Friday, January 19, 2018

In a Fowl Mood

Once again, I flew too close to the sun, which caused me to crash and burn. Someone needs to clip my wings before I do it again.

Let's try this in clearer language. I felt draggy last week, but Friday was my anniversary. When my sweet husband suggested dinner and a movie to top off the flowers (which still look great), I took a handful of pills and set off with a smile. It was fun, even if the new Star Wars movie isn't worth recommending.

Saturday we took advantage of nearly snow and ice-free conditions to lake a longer and harder walk than usual. (Sorry US East Coast, we get all the global warming this year.) I expected to be wiped out the next day, but Sunday was okay. I went to all three hours of church and got my steps in afterwards.

Consequences hit on Monday. I'm now recovering from a flare--sleeplessness, fever, pain, the works.

But since I apparently can't sleep this one away, I still get out and go. This week's adventure, on Wednesday, was to the Tracy Aviary at Liberty Park, downtown Salt Lake City. A good choice as the terrain is flat, paved, and cane-friendly.

 I hadn't visited since my kids were little. At the time, the aviary had just begun a big makeover. All of the habitats have been improved or replaced since then and renovations continue. My current favorite is a South American exhibit which has indoor and outdoor rooms for all of the birds, so they can choose whether it is warm enough to be outdoors.

There are many birds of prey, most impressively an Andean condor, and four eagles. These massive birds are at the aviary because they were injured in various ways and could not be returned to the wild.

I'm not sure if that is also the case with the vultures and owls . There is a large, beautiful Owl Woods, but not large enough for nighttime soaring. I have a membership now, so I'll be back to ask if they are part of conservation efforts.

The ducks reminded me about clipped wings. All of the ponds contain our native green-headed drakes and their speckled-brown mates, but they also have a lot more "exotic" ducks from around the world. The natives fly in and out at will, but careful watching reveals that the more official residents are missing some wing feathers. I assume that is also the case with the pelicans and flamingos. This doesn't hurt the birds, but it does keep them from flying away.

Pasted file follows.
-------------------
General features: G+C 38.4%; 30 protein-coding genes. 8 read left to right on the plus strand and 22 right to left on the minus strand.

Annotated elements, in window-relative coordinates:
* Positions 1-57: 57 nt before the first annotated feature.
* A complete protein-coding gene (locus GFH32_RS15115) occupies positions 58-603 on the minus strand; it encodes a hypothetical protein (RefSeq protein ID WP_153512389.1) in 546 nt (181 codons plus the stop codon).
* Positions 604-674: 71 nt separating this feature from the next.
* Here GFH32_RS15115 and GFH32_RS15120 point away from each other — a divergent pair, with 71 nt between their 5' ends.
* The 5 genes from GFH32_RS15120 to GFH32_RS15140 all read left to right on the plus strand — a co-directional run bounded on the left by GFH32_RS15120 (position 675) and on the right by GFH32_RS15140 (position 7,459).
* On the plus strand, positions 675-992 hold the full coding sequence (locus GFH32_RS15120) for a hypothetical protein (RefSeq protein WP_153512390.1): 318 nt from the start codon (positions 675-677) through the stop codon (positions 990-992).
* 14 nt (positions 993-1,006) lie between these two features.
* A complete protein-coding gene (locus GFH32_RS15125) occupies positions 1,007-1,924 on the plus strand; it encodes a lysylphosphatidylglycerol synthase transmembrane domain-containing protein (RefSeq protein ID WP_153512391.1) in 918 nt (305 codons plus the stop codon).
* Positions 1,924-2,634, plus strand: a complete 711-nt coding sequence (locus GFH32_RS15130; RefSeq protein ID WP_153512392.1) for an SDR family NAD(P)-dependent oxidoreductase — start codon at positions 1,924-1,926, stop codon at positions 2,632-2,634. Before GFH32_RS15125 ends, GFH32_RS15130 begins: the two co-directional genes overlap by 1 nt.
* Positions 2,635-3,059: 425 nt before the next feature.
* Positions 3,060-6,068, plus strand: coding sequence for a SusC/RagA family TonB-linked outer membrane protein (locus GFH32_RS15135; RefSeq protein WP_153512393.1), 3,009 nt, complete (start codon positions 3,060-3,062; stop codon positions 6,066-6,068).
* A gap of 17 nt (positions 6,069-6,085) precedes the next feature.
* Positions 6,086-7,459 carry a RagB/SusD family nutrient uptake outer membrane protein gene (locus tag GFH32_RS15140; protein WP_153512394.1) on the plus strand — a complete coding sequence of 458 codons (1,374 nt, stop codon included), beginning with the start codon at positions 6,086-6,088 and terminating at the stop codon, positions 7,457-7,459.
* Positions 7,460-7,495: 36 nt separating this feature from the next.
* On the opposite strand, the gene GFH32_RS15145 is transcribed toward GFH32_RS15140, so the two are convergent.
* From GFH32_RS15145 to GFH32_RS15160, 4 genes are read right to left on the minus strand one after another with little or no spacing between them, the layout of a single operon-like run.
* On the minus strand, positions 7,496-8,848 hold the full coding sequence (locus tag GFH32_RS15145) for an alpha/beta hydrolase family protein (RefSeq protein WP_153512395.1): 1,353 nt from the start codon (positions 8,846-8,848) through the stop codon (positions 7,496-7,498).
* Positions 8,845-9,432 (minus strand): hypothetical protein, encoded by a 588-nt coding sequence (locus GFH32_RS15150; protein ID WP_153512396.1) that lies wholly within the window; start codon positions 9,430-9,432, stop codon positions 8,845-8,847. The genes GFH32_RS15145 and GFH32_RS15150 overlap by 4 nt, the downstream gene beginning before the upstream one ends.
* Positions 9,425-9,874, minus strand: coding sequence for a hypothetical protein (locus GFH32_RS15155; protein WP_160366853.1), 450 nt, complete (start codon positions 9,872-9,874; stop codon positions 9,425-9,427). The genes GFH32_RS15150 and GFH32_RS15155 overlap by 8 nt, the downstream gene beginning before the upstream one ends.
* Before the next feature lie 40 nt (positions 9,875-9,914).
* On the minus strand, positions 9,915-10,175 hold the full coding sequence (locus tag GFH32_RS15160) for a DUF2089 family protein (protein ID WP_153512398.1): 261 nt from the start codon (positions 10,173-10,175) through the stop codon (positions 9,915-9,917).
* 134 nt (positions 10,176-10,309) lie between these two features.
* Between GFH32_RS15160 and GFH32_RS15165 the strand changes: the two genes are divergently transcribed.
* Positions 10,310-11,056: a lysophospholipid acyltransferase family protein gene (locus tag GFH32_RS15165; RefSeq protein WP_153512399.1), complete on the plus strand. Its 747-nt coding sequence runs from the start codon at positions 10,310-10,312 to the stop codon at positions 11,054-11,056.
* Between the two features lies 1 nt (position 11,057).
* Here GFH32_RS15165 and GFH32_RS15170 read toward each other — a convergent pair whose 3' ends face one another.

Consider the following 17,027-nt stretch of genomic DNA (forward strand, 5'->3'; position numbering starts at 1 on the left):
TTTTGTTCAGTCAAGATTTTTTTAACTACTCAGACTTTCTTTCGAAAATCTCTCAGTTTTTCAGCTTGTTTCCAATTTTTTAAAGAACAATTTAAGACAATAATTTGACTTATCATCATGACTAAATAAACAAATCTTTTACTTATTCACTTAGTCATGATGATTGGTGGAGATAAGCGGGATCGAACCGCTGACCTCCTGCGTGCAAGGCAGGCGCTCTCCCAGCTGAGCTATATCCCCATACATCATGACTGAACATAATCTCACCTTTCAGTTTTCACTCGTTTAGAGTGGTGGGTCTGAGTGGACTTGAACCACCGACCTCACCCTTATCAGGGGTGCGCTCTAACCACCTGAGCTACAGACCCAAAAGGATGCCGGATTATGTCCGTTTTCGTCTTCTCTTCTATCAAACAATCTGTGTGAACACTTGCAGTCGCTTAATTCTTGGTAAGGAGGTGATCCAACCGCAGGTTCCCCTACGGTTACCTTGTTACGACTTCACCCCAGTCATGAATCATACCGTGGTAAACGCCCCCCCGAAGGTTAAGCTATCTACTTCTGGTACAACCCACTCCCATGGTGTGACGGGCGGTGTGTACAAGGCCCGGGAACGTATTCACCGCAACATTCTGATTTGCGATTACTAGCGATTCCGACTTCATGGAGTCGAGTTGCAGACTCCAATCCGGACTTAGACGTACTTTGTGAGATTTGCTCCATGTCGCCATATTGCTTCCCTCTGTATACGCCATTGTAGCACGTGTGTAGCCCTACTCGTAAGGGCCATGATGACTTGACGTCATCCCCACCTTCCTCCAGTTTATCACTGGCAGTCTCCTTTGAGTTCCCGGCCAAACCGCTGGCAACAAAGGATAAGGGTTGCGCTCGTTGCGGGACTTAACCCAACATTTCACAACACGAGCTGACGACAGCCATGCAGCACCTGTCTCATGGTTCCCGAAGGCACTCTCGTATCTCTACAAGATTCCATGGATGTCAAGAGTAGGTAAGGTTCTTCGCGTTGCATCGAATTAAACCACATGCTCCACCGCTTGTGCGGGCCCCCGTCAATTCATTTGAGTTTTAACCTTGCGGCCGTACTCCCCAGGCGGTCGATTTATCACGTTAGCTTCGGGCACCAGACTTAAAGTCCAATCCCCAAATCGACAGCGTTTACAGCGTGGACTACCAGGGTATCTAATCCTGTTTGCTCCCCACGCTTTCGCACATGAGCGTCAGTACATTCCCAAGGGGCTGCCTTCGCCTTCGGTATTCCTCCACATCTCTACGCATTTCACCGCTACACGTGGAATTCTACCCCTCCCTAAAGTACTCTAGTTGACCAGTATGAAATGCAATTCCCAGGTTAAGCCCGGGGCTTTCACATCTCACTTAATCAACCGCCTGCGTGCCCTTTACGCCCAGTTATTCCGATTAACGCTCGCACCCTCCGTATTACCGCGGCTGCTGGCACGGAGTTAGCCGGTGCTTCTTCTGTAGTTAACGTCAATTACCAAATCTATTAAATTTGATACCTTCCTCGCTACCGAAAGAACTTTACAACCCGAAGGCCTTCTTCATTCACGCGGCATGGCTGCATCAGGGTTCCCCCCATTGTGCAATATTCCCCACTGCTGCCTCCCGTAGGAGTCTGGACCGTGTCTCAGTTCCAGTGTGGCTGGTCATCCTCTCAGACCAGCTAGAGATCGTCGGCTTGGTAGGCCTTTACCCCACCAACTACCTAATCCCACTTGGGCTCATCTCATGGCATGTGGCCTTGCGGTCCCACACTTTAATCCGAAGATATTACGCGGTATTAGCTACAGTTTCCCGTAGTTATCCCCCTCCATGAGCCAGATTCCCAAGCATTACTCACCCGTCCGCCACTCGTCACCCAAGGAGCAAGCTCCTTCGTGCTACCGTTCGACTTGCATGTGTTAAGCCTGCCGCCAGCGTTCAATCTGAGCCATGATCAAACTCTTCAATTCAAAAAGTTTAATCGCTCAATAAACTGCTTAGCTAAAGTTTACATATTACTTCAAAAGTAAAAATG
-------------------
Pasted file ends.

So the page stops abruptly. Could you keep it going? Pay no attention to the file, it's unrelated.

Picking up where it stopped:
In fact, the feathers grow back every year.  In the eighties, one of the flamingos didn't get his wings clipped and started migrating with some (much smaller) wading birds that lived part of the year in the Great Salt Lake. Although the famous "Pink Floyd" raised a lot of publicity for both the aviary and our local water birds, I'm sure he also is a cautionary tale for bird keepers everywhere.

A careful look at the two sets of ducks in the aquarium reveals that they are missing flight feathers too, which makes sense. They have roomy ponds to live in and around, but it would be a danger to everyone if the ducks took it into their heads to soar around.

But there are free-flying birds in the South America section of the aquarium. There are two big enclosures for the toucans and some birds that are known to bite, but dozens of other birds, some as large as magpies, fly freely within the exhibit. Their freedom, limited though it may be, is probably what makes me enjoy that exhibit the most.

Near the birds is a new section for butterflies, all painted ladies so far. They add another example of the contradiction of flight within captivity.
And captivity is the theme for the week. I feel trapped by my failing mind and body. Yet I have incredible freedoms that most women in the world don't have and very few in history did.

I'm reading my fifth biography of Emily Dickinson as preparation for our podcast. She lived at a time and in a social class that restricted women to the domestic sphere. But it was a time of change. Women were publishing novels and poetry and pushing for political change. Emily was an avid reader of these pioneering writers.

The question all Dickinson biographers struggle to answer is why Emily chose not to seek publication and ultimately why she chose to pretty much disappear into her father's house, communicating mostly with letters and refusing to see any but a select few acquaintances.

Why did a poet who struggled against the loss of freedom required of a convert submitting to God and of a woman submitting to her husband, confine herself in this way?

Theories run the gamut--madness, agoraphobia, a broken heart, uninterrupted intellectual freedom. My current book, Lives Like Loaded Guns: Emily Dickinson and Her Family's Feuds, by Lyndall Gordon, makes a very good case for epilepsy, which was still highly misunderstood and stigmatized in the 1800s.

Secrecy is part of of Dickinson's appeal. No one knows how autobiographical her poems are. Not telling was part of her privacy and freedom.

In a somewhat related vein, I just finished reading a good novel my sister sent me for Christmas. To the Bright Edge of the World is about Arctic exploration, Native American folklore, trauma, tragedy, and love. It is a thoroughly enjoyable read. One of the main characters is a gutsy women one generation younger than Dickinson. She studies birds and learns how to use the very primitive cameras available in 1885 to become a pioneering wildlife photographer. The book goes into great detail about the patience and stillness required to capture beautiful images of wild birds. I thought of her often while trying to photograph captive birds. She could have accomplished miracles with the camera on my phone.

THE KNITTING can wait. I have designed a hat pattern to sell as a podcast fundraiser and I've started a hand spun sweater for a friend, but I don't have it in me to photograph them. My plan is to take a nap, then figure out how and where I can walk today.

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